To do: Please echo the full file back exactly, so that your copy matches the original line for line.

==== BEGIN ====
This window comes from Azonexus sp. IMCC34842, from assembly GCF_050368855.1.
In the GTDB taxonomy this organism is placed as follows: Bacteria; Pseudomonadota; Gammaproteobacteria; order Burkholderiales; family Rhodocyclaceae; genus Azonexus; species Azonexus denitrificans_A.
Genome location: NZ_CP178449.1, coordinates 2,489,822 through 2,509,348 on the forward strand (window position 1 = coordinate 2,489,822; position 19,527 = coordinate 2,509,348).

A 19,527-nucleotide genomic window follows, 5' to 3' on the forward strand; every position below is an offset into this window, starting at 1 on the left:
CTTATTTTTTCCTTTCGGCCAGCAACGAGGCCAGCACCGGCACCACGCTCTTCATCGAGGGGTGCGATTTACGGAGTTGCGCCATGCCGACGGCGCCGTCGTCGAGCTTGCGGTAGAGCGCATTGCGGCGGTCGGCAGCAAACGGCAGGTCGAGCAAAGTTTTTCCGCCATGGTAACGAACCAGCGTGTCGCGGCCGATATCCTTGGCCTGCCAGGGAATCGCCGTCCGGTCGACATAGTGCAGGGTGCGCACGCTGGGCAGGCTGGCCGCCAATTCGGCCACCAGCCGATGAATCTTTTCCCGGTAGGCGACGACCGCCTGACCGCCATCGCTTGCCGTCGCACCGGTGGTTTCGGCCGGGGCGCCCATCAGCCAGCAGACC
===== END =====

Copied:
This window comes from Azonexus sp. IMCC34842, from assembly GCF_050368855.1.
In the GTDB taxonomy this organism is placed as follows: Bacteria; Pseudomonadota; Gammaproteobacteria; order Burkholderiales; family Rhodocyclaceae; genus Azonexus; species Azonexus denitrificans_A.
Genome location: NZ_CP178449.1, coordinates 2,489,822 through 2,509,348 on the forward strand (window position 1 = coordinate 2,489,822; position 19,527 = coordinate 2,509,348).

A 19,527-nucleotide genomic window follows, 5' to 3' on the forward strand; every position below is an offset into this window, starting at 1 on the left:
CTTATTTTTTCCTTTCGGCCAGCAACGAGGCCAGCACCGGCACCACGCTCTTCATCGAGGGGTGCGATTTACGGAGTTGCGCCATGCCGACGGCGCCGTCGTCGAGCTTGCGGTAGAGCGCATTGCGGCGGTCGGCAGCAAACGGCAGGTCGAGCAAAGTTTTTCCGCCATGGTAACGAACCAGCGTGTCGCGGCCGATATCCTTGGCCTGCCAGGGAATCGCCGTCCGGTCGACATAGTGCAGGGTGCGCACGCTGGGCAGGCTGGCCGCCAATTCGGCCACCAGCCGATGAATCTTTTCCCGGTAGGCGACGACCGCCTGACCGCCATCGCTTGCCGTCGCACCGGTGGTTTCGGCCGGGGCGCCCATCAGCCAGCAGACC